Hoosiers with money have options. They can afford to have books and developmentally appropriate toys in their homes. They have trained nannies and licensed, high-quality preschool programs. Poor kids have whatever childcare the parents can cobble together, and no money for preschool. Many middle-class parents opt to hire babysitters or relatives rather than spend money on preschool. If they save, it is more likely to be for college.

Nationally, 39 percent of four-year-olds are enrolled in a preschool, Head Start, or special education program; while in Indiana, this number is only 14.7 percent. Many states fund preschool education. But not Indiana.

William Bennett, former secretary of education, remarked that on a recent trip to Beijing, he met Chinese parents of preschoolers who were already planning to send their children to prestigious U.S. universities. He observed that in China, primary and secondary education is revered, and their STEM (science, technology, engineering, and math) education is far superior to ours. (Why the Chinese are Flocking to U.S. Colleges, CNN, May 31).

There used to be programs that helped families. I remember when I was a young kid in South Bend, Ind. We went to free or almost free programs in the park, including tennis lessons, swimming lessons, and arts and crafts. There were library reading programs, and Junior Great Books, where we read the classics and had high-level discussions. There were summer school options, and not only for remedial students. For example, you could take French starting in fourth grade. There was summer band. Summer band started early in the morning, and there were sessions until afternoon. Our band director was laid back and inclusive, and allowed kids who wanted to participate in every age group to hang out, play our instruments, and help with the younger kids. Our parents had low-cost, quality childcare and we were fully engaged in a wholesome activity. This band director was a significant influence on many kids.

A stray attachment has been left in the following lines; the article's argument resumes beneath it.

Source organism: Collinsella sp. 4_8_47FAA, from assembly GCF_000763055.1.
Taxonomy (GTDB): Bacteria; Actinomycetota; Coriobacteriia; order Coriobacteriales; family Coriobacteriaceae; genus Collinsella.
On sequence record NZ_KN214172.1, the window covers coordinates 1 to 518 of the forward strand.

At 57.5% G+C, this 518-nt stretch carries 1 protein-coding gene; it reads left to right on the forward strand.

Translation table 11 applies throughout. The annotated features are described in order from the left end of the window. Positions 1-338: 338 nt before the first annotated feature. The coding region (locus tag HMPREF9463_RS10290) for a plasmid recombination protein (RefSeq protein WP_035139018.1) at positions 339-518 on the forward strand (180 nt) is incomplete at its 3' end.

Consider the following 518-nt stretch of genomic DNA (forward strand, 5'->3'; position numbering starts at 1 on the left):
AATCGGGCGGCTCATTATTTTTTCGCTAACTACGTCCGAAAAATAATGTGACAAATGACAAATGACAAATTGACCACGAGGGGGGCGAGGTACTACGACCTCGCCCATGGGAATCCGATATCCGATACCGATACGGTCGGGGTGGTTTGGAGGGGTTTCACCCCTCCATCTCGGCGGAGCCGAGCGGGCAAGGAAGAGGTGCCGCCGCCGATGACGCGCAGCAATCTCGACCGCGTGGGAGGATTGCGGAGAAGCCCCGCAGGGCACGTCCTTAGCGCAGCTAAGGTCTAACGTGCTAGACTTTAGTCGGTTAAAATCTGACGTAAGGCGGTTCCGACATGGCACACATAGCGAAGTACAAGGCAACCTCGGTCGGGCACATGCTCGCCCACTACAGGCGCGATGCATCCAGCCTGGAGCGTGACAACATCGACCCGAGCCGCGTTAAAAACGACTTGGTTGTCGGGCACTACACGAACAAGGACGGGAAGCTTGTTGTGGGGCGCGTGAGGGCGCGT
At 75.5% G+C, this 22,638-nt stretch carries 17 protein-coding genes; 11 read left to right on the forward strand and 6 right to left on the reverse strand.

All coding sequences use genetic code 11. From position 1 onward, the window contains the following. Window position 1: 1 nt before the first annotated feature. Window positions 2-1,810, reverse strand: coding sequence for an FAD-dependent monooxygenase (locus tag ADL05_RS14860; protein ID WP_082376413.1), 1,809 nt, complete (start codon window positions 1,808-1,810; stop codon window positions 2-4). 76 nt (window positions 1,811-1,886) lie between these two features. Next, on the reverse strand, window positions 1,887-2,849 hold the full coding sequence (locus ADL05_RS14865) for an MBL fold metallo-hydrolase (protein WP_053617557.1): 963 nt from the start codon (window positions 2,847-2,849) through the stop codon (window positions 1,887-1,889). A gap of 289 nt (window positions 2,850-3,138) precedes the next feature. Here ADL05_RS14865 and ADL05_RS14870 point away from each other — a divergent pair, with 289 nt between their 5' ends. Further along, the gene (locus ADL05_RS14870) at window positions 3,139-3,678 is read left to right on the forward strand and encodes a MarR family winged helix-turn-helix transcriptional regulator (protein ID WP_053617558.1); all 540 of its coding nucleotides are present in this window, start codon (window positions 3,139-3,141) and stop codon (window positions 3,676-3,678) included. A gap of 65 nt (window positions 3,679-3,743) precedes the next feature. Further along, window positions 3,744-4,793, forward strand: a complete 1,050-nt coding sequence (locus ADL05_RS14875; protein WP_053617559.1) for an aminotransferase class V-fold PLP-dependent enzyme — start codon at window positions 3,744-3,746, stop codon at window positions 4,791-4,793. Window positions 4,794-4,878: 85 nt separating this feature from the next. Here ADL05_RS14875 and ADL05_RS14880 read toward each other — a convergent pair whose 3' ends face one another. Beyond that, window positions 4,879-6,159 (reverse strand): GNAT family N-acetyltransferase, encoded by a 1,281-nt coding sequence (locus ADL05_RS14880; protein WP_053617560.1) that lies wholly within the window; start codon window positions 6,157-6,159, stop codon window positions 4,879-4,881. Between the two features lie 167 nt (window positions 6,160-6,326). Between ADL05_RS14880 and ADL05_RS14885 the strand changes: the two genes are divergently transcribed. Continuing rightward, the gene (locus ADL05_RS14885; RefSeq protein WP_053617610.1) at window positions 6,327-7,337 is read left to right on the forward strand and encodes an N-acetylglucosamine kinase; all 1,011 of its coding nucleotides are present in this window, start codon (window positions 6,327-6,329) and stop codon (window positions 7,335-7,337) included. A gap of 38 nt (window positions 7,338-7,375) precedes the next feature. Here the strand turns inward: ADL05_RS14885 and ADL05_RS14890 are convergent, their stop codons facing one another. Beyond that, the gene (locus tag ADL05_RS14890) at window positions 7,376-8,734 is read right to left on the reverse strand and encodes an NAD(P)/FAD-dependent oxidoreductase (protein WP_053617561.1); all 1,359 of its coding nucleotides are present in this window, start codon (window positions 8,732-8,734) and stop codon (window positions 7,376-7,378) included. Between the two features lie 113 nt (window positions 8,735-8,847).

Now most of these services have been privatized. In other words, if you have the money, you may be able to find a pricey program or private lessons. Otherwise, you are flat out of luck. But in reality, we are all out of luck, since having a majority of students in school who lag behind national and international norms brings down the learning curve for all students. When we are closing libraries and cutting the arts it is a sign that things are going in the wrong direction.

Indiana politicians are busy promoting charter schools and giving public money to religious, private, and for-profit schools. The underlying goal is to privatize public education.